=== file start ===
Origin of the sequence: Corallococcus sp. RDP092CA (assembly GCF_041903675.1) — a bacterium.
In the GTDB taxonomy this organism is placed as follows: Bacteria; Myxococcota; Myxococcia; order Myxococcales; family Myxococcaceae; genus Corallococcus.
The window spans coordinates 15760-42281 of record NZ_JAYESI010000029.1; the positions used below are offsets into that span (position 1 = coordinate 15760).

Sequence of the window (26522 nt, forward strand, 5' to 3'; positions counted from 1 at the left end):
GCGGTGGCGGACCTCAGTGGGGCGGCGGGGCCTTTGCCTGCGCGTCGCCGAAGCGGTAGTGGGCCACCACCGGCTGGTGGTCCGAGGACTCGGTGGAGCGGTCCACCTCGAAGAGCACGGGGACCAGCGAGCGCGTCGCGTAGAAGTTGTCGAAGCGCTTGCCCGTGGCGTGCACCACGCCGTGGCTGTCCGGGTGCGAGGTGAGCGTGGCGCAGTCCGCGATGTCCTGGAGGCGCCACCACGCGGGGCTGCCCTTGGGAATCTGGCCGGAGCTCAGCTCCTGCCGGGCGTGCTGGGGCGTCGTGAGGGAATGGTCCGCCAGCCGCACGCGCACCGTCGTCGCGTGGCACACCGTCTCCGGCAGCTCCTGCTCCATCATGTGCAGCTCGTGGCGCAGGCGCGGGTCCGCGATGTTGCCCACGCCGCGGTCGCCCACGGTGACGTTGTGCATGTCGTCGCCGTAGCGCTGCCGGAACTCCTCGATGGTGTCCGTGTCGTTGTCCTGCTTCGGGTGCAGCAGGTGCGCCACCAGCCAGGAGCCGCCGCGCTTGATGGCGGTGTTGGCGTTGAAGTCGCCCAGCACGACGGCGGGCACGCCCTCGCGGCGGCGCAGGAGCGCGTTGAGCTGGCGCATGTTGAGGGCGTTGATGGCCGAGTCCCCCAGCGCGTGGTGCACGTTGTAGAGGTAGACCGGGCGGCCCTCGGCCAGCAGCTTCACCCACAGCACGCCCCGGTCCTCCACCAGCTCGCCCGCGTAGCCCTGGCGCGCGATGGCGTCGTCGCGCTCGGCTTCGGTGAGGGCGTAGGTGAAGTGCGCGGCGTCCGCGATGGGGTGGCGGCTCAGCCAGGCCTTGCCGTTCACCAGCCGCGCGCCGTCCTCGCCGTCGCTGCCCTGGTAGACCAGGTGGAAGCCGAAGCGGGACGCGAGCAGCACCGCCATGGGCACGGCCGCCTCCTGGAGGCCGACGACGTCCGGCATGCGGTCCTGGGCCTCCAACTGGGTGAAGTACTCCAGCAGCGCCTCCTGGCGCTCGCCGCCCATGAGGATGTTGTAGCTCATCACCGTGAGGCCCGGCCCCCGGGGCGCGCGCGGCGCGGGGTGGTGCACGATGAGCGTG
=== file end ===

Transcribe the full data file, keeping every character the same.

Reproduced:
Origin of the sequence: Corallococcus sp. RDP092CA (assembly GCF_041903675.1) — a bacterium.
In the GTDB taxonomy this organism is placed as follows: Bacteria; Myxococcota; Myxococcia; order Myxococcales; family Myxococcaceae; genus Corallococcus.
The window spans coordinates 15760-42281 of record NZ_JAYESI010000029.1; the positions used below are offsets into that span (position 1 = coordinate 15760).

Sequence of the window (26522 nt, forward strand, 5' to 3'; positions counted from 1 at the left end):
GCGGTGGCGGACCTCAGTGGGGCGGCGGGGCCTTTGCCTGCGCGTCGCCGAAGCGGTAGTGGGCCACCACCGGCTGGTGGTCCGAGGACTCGGTGGAGCGGTCCACCTCGAAGAGCACGGGGACCAGCGAGCGCGTCGCGTAGAAGTTGTCGAAGCGCTTGCCCGTGGCGTGCACCACGCCGTGGCTGTCCGGGTGCGAGGTGAGCGTGGCGCAGTCCGCGATGTCCTGGAGGCGCCACCACGCGGGGCTGCCCTTGGGAATCTGGCCGGAGCTCAGCTCCTGCCGGGCGTGCTGGGGCGTCGTGAGGGAATGGTCCGCCAGCCGCACGCGCACCGTCGTCGCGTGGCACACCGTCTCCGGCAGCTCCTGCTCCATCATGTGCAGCTCGTGGCGCAGGCGCGGGTCCGCGATGTTGCCCACGCCGCGGTCGCCCACGGTGACGTTGTGCATGTCGTCGCCGTAGCGCTGCCGGAACTCCTCGATGGTGTCCGTGTCGTTGTCCTGCTTCGGGTGCAGCAGGTGCGCCACCAGCCAGGAGCCGCCGCGCTTGATGGCGGTGTTGGCGTTGAAGTCGCCCAGCACGACGGCGGGCACGCCCTCGCGGCGGCGCAGGAGCGCGTTGAGCTGGCGCATGTTGAGGGCGTTGATGGCCGAGTCCCCCAGCGCGTGGTGCACGTTGTAGAGGTAGACCGGGCGGCCCTCGGCCAGCAGCTTCACCCACAGCACGCCCCGGTCCTCCACCAGCTCGCCCGCGTAGCCCTGGCGCGCGATGGCGTCGTCGCGCTCGGCTTCGGTGAGGGCGTAGGTGAAGTGCGCGGCGTCCGCGATGGGGTGGCGGCTCAGCCAGGCCTTGCCGTTCACCAGCCGCGCGCCGTCCTCGCCGTCGCTGCCCTGGTAGACCAGGTGGAAGCCGAAGCGGGACGCGAGCAGCACCGCCATGGGCACGGCCGCCTCCTGGAGGCCGACGACGTCCGGCATGCGGTCCTGGGCCTCCAACTGGGTGAAGTACTCCAGCAGCGCCTCCTGGCGCTCGCCGCCCATGAGGATGTTGTAGCTCATCACCGTGAGGCCCGGCCCCCGGGGCGCGCGCGGCGCGGGGTGGTGCACGATGAGCGTG